VietNamNet Bridge – Problems in accessing funds and leasing land have forced many Vietnamese agricultural firms into "the red". This prevents them from competing in international markets and maintaining the quality of their products.
These concerns were voiced at a forum for northern agricultural businesses on Tuesday by the Ministry of Agriculture and Rural Development.
Workers bottle baby cucumbers in an enterprise in Ha Noi's Tu Liem District. (Photo: VNS)
According to statistics released at the forum, 90 per cent of agricultural firms have less than VND10 billion (US$470,000) in capital. Only 1 per cent have more than VND200 billion ($9.5 million).
Pham Xuan Hoan, deputy head of the committee for enterprise reform under the Ministry of Agriculture and Rural Development (MARD), said lack of funds at low interest rates prevented many firms from expanding production and finding new markets.
This also prevented them from being able to borrow funds from banks at low interest rates, accessing international markets and meeting international regulations and standards.
Many firms complained about land-leasing policies even though the Government has many regulations aimed at providing preferential conditions for agricultural companies.
Doan Trong Ly, general director of Aprocimex, a feed production company, said many Government policies did not reach those who deserved to benefit. While farm production was considered a priority sector, most agricultural firms had to pay ceiling interest rates of at least 16.5 per cent and even 25 to 27 per cent.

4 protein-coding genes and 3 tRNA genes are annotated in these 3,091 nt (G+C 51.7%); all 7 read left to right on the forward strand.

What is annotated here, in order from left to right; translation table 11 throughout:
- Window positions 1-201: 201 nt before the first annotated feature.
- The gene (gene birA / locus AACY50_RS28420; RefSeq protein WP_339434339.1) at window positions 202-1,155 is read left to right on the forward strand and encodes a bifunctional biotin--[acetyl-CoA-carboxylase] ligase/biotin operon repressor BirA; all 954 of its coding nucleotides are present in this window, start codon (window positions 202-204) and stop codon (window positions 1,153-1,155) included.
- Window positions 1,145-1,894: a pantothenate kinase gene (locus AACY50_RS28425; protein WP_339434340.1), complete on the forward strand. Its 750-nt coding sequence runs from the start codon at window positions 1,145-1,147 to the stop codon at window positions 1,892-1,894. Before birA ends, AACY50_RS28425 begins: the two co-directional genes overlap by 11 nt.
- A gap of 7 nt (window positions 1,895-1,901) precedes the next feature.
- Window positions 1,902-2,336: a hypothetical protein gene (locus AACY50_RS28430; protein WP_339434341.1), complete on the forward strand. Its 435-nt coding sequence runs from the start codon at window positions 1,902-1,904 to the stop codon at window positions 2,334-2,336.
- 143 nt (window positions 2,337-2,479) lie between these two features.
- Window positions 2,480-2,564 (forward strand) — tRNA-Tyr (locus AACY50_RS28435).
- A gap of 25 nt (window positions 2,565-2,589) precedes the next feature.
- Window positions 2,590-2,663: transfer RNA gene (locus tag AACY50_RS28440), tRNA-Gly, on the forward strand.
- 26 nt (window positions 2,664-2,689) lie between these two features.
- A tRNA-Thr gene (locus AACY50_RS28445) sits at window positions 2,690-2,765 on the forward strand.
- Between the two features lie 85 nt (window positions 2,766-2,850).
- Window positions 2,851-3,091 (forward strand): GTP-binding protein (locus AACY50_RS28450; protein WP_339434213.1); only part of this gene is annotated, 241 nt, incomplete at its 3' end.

Pham Ngoc Thao, a representative from the Viet Nam Sugar and Sugarcane Association, said not one single business in the sector had been able to borrow funds at low rates. The association predicted that one-third of farm businesses would incur losses this year.
Thao requested that MARD and the Trade Ministry consider buying the current 200,000 tonnes of sugar in stock so that farmers would not be forced to sell at low prices.
Tran Le, general director of Agro-Forest Technology Muong Phang, said companies that invested in agriculture in mountainous and remote areas were even more prone to lose.
"Our company invested in flower and vegetable growing areas in Hoa Binh, but it has cost much more for electricity and training workers," he said.
Le added that his company found it difficult to borrow funds since it was located in Da Lat, the Central Highland province of Lam Dong, and could not use the property as collateral for borrowing funds in Hoa Binh.
There are nearly 9,000 agricultural businesses registered nationwide, 98 per cent of them small to medium in size.
A similar forum will be held in southern Viet Nam today.
VietNamNet/Viet Nam News